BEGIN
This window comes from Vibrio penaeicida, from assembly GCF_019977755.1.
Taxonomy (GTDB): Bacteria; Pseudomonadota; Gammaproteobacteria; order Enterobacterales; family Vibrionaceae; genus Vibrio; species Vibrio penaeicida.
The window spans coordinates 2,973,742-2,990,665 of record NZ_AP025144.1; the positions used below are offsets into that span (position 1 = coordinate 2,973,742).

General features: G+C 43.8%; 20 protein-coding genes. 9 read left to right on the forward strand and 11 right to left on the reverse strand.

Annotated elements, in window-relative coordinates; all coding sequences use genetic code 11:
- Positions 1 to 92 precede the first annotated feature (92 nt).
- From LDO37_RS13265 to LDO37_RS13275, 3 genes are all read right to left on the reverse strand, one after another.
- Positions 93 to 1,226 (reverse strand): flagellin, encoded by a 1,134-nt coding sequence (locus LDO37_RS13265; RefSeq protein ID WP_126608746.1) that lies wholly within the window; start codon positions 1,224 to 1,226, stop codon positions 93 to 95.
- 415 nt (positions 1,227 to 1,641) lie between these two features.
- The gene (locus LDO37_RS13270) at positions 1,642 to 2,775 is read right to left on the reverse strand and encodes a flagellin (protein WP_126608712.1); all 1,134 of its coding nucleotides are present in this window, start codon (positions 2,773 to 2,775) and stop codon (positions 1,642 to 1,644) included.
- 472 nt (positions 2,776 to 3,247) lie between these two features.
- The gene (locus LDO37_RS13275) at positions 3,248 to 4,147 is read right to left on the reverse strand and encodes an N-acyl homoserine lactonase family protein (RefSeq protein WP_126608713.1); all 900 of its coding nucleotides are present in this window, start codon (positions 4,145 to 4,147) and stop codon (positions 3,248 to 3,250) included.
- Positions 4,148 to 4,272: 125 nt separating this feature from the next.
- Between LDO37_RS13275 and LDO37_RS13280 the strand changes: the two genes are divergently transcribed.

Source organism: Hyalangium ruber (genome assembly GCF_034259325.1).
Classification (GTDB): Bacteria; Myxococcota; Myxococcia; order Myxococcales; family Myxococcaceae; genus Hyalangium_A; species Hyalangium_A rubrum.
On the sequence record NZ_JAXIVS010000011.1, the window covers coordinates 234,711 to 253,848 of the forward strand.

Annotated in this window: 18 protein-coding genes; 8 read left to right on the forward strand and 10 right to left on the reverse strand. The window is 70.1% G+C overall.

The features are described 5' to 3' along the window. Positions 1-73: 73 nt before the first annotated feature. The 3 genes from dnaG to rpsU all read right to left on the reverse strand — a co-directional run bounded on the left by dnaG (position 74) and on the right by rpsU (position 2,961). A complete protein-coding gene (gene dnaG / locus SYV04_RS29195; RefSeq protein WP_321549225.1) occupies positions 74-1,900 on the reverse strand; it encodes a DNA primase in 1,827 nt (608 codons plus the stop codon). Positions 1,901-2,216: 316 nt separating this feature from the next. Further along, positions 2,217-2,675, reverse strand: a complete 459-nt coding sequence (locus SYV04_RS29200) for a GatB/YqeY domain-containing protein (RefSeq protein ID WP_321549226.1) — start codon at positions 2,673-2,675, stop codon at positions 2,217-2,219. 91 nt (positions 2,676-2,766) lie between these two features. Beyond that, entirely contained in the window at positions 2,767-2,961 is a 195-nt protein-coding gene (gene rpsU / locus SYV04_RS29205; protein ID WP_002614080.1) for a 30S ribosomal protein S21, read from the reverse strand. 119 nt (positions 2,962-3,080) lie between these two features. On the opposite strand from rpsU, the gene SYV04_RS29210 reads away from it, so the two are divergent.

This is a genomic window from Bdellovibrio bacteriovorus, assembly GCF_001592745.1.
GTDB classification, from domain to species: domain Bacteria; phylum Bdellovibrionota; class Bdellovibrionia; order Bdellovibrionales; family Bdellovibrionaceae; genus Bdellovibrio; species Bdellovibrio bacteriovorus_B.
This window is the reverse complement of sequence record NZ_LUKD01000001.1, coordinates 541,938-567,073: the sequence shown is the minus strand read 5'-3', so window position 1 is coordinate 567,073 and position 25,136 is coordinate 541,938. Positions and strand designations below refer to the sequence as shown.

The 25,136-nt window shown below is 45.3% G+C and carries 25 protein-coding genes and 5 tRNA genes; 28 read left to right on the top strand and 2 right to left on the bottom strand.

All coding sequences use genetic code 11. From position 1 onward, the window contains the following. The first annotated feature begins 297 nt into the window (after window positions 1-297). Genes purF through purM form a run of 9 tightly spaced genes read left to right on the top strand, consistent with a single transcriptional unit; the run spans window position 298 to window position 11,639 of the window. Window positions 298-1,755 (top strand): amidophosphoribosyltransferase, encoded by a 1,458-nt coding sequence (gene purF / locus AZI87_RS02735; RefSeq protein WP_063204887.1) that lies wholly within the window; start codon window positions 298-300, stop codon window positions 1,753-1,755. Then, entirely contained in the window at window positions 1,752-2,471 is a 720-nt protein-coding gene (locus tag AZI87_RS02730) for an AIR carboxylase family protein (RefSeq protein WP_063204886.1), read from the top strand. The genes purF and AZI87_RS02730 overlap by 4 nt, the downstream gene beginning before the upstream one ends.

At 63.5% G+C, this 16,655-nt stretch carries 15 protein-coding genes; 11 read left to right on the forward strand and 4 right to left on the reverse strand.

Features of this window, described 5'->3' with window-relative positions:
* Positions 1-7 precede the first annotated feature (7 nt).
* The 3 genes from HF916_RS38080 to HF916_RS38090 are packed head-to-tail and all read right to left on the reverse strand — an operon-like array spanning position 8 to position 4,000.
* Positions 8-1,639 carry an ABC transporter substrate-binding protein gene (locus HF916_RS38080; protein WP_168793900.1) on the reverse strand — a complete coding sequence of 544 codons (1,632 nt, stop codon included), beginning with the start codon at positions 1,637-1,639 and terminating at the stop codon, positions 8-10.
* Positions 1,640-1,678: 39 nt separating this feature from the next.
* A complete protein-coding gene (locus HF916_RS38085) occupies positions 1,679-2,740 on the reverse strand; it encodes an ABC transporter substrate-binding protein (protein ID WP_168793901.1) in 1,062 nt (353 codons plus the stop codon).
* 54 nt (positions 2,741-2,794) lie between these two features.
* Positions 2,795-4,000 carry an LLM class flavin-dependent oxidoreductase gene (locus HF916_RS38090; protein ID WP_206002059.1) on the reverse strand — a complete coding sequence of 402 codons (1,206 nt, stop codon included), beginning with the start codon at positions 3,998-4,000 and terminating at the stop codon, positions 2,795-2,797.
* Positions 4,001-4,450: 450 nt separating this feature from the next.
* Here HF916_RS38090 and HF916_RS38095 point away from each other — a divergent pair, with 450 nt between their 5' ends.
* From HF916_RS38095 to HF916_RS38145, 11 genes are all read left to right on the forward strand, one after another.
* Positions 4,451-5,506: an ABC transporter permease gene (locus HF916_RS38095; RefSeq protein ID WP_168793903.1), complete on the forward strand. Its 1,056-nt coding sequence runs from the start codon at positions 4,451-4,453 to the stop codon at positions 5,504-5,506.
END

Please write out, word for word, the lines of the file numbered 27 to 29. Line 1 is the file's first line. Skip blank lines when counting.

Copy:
* Positions 1-7 precede the first annotated feature (7 nt).
* The 3 genes from HF916_RS38080 to HF916_RS38090 are packed head-to-tail and all read right to left on the reverse strand — an operon-like array spanning position 8 to position 4,000.
* Positions 8-1,639 carry an ABC transporter substrate-binding protein gene (locus HF916_RS38080; protein WP_168793900.1) on the reverse strand — a complete coding sequence of 544 codons (1,632 nt, stop codon included), beginning with the start codon at positions 1,637-1,639 and terminating at the stop codon, positions 8-10.